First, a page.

Everything comes back to data
Delivering everything from natural gas to water to electricity, utility companies play one of the most important roles in a modern economy. And in that role, their ability to receive and apply accurate and usable data from their service providers is vital to keeping the lights on and the taps flowing for the millions of businesses and consumers who rely on them.
While many utility companies are implementing initiatives to digitize their daily workflow and other processes, such as smart meters and microgrids, to help deliver more consistent, safe and reliable services to their customers, a new report from TrackVia shows their service providers are seriously lagging behind.
TrackVia, in partnership with PA Consulting, surveyed 200 utilities about the impact of service providers’ manual data collection and processes on utility companies, as well as their expectations around digitization moving forward. The survey uncovered the continued prevalence of manual processes, leading to time-consuming and costly data entry, reporting, and auditing, as well as the inability to quickly access accurate information to address outages and customer service issues.
Manual processes – the black hole of productivity
According to the report, 86 percent of utilities rely on the data from their service providers for asset information, a crucial part of their daily operations. Despite its importance, 63 percent of service providers are still using manual processes, such as paper forms and Word and Excel documents to share data and reporting. For operations with employees numbering in the thousands, manually transcribing figures and data into spreadsheets or, worse yet, with pen and paper can add up to enormous costs in redundant labor and project delays.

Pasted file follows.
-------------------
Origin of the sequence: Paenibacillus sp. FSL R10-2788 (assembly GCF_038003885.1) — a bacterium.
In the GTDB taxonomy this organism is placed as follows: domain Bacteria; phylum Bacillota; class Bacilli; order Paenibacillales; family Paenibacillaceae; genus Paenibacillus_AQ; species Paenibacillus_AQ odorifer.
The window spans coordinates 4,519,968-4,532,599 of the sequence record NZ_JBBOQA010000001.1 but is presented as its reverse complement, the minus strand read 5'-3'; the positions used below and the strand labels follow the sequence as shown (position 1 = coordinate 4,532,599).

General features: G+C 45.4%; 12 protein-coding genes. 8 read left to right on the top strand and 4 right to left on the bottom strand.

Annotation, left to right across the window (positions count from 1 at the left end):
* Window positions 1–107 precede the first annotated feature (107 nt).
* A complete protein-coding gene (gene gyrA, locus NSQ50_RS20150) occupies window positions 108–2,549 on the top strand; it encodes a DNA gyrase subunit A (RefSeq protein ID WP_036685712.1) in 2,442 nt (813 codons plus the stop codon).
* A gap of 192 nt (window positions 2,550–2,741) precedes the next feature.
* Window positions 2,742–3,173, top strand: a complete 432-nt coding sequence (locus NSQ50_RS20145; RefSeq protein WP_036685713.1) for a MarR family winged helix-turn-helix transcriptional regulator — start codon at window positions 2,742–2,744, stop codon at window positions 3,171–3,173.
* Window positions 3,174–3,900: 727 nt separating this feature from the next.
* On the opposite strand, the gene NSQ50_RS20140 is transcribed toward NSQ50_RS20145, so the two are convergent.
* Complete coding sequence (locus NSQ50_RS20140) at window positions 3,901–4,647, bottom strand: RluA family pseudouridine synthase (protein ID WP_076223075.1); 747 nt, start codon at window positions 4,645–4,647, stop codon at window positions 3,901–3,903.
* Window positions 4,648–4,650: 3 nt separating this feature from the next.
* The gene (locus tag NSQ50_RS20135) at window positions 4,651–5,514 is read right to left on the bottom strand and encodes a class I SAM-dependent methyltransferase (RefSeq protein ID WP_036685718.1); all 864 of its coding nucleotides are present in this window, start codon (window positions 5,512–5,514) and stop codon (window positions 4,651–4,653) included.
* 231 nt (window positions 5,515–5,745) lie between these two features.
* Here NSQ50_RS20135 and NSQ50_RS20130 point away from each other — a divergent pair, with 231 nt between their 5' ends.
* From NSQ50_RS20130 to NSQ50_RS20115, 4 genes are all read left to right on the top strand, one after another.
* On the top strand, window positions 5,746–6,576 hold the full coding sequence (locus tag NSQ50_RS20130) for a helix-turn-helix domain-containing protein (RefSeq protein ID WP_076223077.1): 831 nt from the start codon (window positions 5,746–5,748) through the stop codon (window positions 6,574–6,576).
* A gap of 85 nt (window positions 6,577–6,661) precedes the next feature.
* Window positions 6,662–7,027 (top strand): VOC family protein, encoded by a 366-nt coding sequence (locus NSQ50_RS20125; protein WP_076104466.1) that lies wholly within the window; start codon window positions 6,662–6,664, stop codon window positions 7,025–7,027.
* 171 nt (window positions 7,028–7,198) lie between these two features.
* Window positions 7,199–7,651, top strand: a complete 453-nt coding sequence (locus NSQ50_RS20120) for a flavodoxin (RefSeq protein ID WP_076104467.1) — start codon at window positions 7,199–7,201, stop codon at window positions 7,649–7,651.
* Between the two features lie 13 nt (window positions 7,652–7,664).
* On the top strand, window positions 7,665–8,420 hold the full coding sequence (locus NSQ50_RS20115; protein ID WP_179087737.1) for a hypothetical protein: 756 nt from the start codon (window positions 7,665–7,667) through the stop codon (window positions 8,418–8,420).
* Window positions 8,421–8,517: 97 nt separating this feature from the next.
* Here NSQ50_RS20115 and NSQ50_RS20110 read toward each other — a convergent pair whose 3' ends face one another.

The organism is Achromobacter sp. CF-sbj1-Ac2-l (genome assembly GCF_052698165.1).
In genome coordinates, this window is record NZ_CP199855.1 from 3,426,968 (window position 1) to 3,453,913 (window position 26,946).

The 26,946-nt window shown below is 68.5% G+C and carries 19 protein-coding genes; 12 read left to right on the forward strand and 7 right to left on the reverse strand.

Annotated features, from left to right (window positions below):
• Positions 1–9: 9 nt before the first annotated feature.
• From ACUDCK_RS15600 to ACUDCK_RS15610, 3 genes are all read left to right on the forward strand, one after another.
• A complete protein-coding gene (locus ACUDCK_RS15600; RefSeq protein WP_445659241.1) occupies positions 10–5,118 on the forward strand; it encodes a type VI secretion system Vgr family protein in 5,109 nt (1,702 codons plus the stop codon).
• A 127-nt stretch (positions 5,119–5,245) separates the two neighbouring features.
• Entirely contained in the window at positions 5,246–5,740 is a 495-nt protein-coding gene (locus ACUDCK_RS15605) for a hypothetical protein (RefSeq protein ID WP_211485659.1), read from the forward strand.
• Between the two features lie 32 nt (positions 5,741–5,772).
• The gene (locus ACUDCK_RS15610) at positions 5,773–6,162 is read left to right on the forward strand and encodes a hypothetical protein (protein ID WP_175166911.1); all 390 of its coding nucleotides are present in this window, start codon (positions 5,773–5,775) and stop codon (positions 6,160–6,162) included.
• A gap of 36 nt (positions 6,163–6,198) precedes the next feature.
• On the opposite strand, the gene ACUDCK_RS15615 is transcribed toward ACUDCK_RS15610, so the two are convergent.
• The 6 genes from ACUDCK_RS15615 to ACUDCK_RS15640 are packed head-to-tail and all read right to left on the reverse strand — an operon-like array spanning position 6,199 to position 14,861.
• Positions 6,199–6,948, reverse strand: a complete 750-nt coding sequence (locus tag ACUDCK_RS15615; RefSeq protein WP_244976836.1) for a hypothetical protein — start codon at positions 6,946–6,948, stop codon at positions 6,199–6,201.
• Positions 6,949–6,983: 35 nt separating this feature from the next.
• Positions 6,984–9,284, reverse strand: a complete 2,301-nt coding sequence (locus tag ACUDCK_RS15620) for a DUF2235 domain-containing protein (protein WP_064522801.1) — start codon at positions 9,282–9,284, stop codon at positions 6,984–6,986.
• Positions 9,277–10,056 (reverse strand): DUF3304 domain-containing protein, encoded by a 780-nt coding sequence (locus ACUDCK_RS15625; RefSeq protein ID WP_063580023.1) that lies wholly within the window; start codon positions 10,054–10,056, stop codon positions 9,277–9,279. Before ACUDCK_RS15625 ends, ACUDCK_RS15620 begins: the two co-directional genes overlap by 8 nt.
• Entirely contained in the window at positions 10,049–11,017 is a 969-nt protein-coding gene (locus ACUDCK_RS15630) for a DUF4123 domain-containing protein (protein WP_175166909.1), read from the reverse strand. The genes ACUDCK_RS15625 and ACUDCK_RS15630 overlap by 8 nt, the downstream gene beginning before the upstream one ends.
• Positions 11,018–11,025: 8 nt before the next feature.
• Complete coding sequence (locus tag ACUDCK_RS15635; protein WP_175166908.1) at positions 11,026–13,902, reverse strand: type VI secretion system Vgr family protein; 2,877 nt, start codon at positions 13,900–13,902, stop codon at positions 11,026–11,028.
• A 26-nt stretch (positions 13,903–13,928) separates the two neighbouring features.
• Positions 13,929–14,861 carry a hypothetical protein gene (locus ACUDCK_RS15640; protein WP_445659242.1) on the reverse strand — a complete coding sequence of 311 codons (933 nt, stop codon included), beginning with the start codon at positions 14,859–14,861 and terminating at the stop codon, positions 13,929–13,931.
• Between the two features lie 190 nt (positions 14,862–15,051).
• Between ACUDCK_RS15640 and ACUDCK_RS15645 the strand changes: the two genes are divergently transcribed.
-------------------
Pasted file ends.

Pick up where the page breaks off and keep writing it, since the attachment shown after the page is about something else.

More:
Utilities are left to clean up the mess
Sixty-eight percent of utilities say they spend more than an hour each day keying manually received data and reports into their systems, with more than half (53%) required to enter the data in two to three separate systems.
While 80 percent said time-consuming reporting and auditing is a top concern, the real-life impact of these manual processes can be seen during emergency response efforts when utilities need to act fast to respond to an outage. More than two-thirds of respondents (65 percent) said they lack timely information that can impact outage management and customer service when it’s most critical.
Jeopardizing safety and compliance
With the integrity of things like electric grids and natural gas lines at stake, utilities need to be accountable and highly responsive to regulatory and safety authorities. Unfortunately, 44 percent of utilities said it would take service providers days or weeks to respond with information for audits on safety and compliance. A lack of accessible data can contribute to more dangerous situations for utilities and overall, compromise operational integrity.
Utilities to providers – “get on board”
Factoring in cost, safety and the amount of time wasted entering data manually, utilities are putting pressure on service providers. Sixty-one percent said it was very important that their providers automate data collection, processes, and reporting, and that automation will be required to do business with them. More telling is the fact that more than half (54 percent) said they plan to reduce their costs by requiring service providers to digitize data collection, workflows, and reporting.
Read the full report to learn more about how firms reduce risk and avoid costs by digitizing field and office operations.
About TrackVia: TrackVia®, the leading low-code workflow management platform for operations, helps companies build applications that improve on-time performance and reduce costs. TrackVia offers operations leaders the fastest and easiest way to build powerful applications that are business led and IT-approved. Companies like Danella Companies, RP Construction Services, Blue Ridge Cable Technologies, Downer Group, rely on TrackVia to digitize their operations. Learn more at: https://www.trackvia.com.